Written informed consent was obtained from the case 2 and parent of case 1 because he is under 18 years old for publication of this case report and accompanying clinical data. A copy of the written consent is available for review by the Editor of this journal.

Competing interests

The authors declare that they have no conflicts of interest.

Additional information

Publisher's Note

Springer Nature remains neutral with regard to jurisdictional claims in published maps and institutional affiliations.

Supplementary Information

Additional file 1:

Figure S1. Intraoperative images. (A) Tissue adhesion and local hemostasis in case 1. (B) The second-stage esophageal jejunostomy of case 2.

Rights and permissions

Open Access This article is licensed under a Creative Commons Attribution 4.0 International License, which permits use, sharing, adaptation, distribution and reproduction in any medium or format, as long as you give appropriate credit to the original author(s) and the source, provide a link to the Creative Commons licence, and indicate if changes were made. The images or other third party material in this article are included in the article's Creative Commons licence, unless indicated otherwise in a credit line to the material. If material is not included in the article's Creative Commons licence and your intended use is not permitted by statutory regulation or exceeds the permitted use, you will need to obtain permission directly from the copyright holder. To view a copy of this licence, visit The Creative Commons Public Domain Dedication waiver ( applies to the data made available in this article, unless otherwise stated in a credit line to the data.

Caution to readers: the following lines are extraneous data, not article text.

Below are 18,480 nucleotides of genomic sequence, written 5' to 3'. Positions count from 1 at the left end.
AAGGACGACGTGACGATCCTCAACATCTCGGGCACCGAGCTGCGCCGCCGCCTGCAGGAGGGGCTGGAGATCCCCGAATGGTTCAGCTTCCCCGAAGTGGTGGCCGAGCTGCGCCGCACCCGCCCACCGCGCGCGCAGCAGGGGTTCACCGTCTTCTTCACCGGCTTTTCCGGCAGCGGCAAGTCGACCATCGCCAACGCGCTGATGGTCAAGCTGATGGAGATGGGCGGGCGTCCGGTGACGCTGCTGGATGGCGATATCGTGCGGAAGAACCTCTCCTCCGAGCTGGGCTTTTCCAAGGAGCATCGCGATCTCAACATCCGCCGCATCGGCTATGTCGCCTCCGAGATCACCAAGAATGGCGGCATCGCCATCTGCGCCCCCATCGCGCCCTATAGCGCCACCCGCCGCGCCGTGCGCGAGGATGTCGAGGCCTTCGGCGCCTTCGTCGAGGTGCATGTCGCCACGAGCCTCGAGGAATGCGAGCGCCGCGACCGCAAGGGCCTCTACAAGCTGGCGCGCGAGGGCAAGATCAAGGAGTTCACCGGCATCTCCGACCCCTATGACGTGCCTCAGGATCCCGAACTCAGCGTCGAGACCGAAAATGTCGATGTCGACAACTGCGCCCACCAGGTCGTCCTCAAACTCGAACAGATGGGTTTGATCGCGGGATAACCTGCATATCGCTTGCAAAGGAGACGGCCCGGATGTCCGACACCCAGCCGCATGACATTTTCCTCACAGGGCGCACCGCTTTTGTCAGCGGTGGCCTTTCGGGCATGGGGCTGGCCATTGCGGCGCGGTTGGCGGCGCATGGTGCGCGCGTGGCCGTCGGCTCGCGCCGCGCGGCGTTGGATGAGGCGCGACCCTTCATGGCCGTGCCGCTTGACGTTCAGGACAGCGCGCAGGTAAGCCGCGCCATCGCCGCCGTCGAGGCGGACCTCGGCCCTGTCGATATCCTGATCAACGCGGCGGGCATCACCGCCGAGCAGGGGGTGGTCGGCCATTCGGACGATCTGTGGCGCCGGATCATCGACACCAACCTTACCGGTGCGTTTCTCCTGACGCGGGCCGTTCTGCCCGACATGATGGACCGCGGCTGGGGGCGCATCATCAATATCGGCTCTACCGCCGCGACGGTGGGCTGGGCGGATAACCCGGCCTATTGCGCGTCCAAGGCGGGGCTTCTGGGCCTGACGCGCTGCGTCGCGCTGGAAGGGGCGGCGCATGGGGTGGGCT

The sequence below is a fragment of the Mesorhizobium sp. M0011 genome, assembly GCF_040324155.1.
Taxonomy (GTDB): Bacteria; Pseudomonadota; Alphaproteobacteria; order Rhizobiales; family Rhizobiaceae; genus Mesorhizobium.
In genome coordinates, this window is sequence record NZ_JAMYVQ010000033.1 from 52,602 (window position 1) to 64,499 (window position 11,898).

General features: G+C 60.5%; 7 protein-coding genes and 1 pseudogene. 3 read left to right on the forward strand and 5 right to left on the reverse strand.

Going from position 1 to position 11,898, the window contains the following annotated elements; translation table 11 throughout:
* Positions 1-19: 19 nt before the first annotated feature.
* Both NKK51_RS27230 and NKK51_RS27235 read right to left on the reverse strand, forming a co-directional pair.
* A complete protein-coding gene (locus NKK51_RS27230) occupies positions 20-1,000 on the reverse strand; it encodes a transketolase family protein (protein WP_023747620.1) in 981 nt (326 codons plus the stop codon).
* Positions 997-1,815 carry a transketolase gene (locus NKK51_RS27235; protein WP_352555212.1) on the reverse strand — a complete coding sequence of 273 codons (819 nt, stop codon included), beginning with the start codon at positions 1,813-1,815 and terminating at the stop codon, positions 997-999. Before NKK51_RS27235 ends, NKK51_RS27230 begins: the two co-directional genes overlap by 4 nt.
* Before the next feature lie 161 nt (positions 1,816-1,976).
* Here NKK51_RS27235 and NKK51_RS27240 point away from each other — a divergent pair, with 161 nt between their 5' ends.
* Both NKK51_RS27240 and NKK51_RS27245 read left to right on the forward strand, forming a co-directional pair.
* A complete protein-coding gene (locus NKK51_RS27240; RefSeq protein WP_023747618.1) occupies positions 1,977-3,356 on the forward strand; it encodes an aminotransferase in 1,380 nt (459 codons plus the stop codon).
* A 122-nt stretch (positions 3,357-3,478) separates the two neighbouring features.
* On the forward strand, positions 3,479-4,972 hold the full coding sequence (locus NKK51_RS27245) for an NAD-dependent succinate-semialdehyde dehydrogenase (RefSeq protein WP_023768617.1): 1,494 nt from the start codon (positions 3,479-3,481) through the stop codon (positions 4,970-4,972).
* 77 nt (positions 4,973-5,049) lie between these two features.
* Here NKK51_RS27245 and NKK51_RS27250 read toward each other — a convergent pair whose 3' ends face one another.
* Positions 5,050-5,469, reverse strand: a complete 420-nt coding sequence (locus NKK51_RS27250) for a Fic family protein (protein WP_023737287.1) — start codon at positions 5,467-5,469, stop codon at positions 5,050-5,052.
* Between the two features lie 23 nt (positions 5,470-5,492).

Reprints and Permissions

About this article

Verify currency and authenticity via CrossMark

Cite this article

Huang, H., Xie, L., Zheng, Z. et al. Mucormycosis-induced upper gastrointestinal ulcer perforation in immunocompetent patients: a report of two cases. BMC Gastroenterol 21, 311 (2021).

Download citation


  • Gastrointestinal bleeding
  • Gastrointestinal perforation
  • Gastrointestinal mucormycosis
  • Mucor
  • Mucormycosis